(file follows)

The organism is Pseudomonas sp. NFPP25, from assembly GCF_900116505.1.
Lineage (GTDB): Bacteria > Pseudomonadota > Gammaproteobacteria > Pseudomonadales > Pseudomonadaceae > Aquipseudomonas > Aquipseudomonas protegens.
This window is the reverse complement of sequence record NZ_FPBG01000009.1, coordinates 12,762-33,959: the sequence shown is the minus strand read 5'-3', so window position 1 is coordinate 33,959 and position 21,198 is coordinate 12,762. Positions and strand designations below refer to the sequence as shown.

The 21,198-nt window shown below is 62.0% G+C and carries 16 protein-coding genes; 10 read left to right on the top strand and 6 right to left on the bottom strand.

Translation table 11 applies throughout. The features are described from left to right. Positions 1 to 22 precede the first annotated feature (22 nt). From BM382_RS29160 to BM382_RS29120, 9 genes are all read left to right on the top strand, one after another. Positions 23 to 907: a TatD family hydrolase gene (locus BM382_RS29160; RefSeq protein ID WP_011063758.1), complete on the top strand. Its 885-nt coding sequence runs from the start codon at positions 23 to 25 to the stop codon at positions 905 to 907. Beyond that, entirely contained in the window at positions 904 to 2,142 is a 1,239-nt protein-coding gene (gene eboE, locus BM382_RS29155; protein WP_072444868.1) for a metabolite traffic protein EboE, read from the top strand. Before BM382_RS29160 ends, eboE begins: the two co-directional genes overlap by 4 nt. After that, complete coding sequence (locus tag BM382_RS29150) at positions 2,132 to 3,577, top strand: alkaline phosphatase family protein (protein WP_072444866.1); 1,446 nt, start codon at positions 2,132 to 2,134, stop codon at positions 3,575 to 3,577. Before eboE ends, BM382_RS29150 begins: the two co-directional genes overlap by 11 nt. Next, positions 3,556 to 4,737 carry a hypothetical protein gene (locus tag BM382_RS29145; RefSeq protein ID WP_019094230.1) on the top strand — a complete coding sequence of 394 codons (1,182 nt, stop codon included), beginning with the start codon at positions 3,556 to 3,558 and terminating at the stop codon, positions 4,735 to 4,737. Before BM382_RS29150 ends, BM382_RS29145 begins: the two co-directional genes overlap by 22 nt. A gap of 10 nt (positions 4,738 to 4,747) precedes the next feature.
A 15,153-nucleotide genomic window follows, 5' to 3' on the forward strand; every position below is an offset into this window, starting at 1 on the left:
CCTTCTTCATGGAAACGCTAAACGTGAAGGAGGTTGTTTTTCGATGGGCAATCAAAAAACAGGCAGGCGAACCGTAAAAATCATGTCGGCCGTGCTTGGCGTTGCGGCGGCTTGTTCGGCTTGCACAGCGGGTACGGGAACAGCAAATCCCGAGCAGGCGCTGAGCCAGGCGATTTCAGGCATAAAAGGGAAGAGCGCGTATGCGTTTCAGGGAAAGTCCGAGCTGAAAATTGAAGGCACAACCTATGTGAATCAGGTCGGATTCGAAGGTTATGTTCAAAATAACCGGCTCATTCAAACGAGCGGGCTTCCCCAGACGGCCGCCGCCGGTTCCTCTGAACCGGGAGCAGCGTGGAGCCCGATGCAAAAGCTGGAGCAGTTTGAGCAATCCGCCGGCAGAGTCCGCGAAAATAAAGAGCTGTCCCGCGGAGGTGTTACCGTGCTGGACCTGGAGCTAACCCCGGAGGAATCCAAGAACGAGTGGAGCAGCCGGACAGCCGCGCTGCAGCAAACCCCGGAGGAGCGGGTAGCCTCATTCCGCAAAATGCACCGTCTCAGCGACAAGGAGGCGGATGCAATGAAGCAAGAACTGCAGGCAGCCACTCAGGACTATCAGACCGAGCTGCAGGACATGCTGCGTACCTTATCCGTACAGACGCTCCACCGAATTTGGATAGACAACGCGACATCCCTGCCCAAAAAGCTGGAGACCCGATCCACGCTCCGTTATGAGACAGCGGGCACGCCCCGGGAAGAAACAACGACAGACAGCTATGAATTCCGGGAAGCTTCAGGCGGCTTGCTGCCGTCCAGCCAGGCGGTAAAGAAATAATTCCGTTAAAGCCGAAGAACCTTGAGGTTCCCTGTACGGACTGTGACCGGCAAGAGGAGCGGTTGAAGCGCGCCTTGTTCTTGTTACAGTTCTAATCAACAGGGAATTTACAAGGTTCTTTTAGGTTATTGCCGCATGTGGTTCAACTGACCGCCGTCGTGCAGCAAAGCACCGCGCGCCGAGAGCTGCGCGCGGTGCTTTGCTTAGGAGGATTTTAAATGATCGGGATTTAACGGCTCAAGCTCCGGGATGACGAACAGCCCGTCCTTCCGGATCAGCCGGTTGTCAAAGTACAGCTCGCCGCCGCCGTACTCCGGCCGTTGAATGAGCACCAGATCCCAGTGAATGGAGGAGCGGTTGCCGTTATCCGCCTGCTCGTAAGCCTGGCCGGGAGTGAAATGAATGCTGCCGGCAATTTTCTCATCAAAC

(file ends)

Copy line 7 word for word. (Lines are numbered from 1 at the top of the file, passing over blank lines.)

CCTTCTTCATGGAAACGCTAAACGTGAAGGAGGTTGTTTTTCGATGGGCAATCAAAAAACAGGCAGGCGAACCGTAAAAATCATGTCGGCCGTGCTTGGCGTTGCGGCGGCTTGTTCGGCTTGCACAGCGGGTACGGGAACAGCAAATCCCGAGCAGGCGCTGAGCCAGGCGATTTCAGGCATAAAAGGGAAGAGCGCGTATGCGTTTCAGGGAAAGTCCGAGCTGAAAATTGAAGGCACAACCTATGTGAATCAGGTCGGATTCGAAGGTTATGTTCAAAATAACCGGCTCATTCAAACGAGCGGGCTTCCCCAGACGGCCGCCGCCGGTTCCTCTGAACCGGGAGCAGCGTGGAGCCCGATGCAAAAGCTGGAGCAGTTTGAGCAATCCGCCGGCAGAGTCCGCGAAAATAAAGAGCTGTCCCGCGGAGGTGTTACCGTGCTGGACCTGGAGCTAACCCCGGAGGAATCCAAGAACGAGTGGAGCAGCCGGACAGCCGCGCTGCAGCAAACCCCGGAGGAGCGGGTAGCCTCATTCCGCAAAATGCACCGTCTCAGCGACAAGGAGGCGGATGCAATGAAGCAAGAACTGCAGGCAGCCACTCAGGACTATCAGACCGAGCTGCAGGACATGCTGCGTACCTTATCCGTACAGACGCTCCACCGAATTTGGATAGACAACGCGACATCCCTGCCCAAAAAGCTGGAGACCCGATCCACGCTCCGTTATGAGACAGCGGGCACGCCCCGGGAAGAAACAACGACAGACAGCTATGAATTCCGGGAAGCTTCAGGCGGCTTGCTGCCGTCCAGCCAGGCGGTAAAGAAATAATTCCGTTAAAGCCGAAGAACCTTGAGGTTCCCTGTACGGACTGTGACCGGCAAGAGGAGCGGTTGAAGCGCGCCTTGTTCTTGTTACAGTTCTAATCAACAGGGAATTTACAAGGTTCTTTTAGGTTATTGCCGCATGTGGTTCAACTGACCGCCGTCGTGCAGCAAAGCACCGCGCGCCGAGAGCTGCGCGCGGTGCTTTGCTTAGGAGGATTTTAAATGATCGGGATTTAACGGCTCAAGCTCCGGGATGACGAACAGCCCGTCCTTCCGGATCAGCCGGTTGTCAAAGTACAGCTCGCCGCCGCCGTACTCCGGCCGTTGAATGAGCACCAGATCCCAGTGAATGGAGGAGCGGTTGCCGTTATCCGCCTGCTCGTAAGCCTGGCCGGGAGTGAAATGAATGCTGCCGGCAATTTTCTCATCAAAC